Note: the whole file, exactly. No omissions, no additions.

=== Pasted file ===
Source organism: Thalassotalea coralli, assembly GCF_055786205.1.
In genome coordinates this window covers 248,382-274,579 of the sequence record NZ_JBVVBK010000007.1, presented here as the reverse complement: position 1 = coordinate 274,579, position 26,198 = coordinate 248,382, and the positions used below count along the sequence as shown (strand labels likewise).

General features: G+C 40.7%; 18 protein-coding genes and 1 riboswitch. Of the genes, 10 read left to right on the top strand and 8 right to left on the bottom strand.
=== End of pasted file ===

Source organism: Thalassotalea coralli, assembly GCF_055786205.1.
In genome coordinates this window covers 248,382-274,579 of the sequence record NZ_JBVVBK010000007.1, presented here as the reverse complement: position 1 = coordinate 274,579, position 26,198 = coordinate 248,382, and the positions used below count along the sequence as shown (strand labels likewise).

General features: G+C 40.7%; 18 protein-coding genes and 1 riboswitch. Of the genes, 10 read left to right on the top strand and 8 right to left on the bottom strand.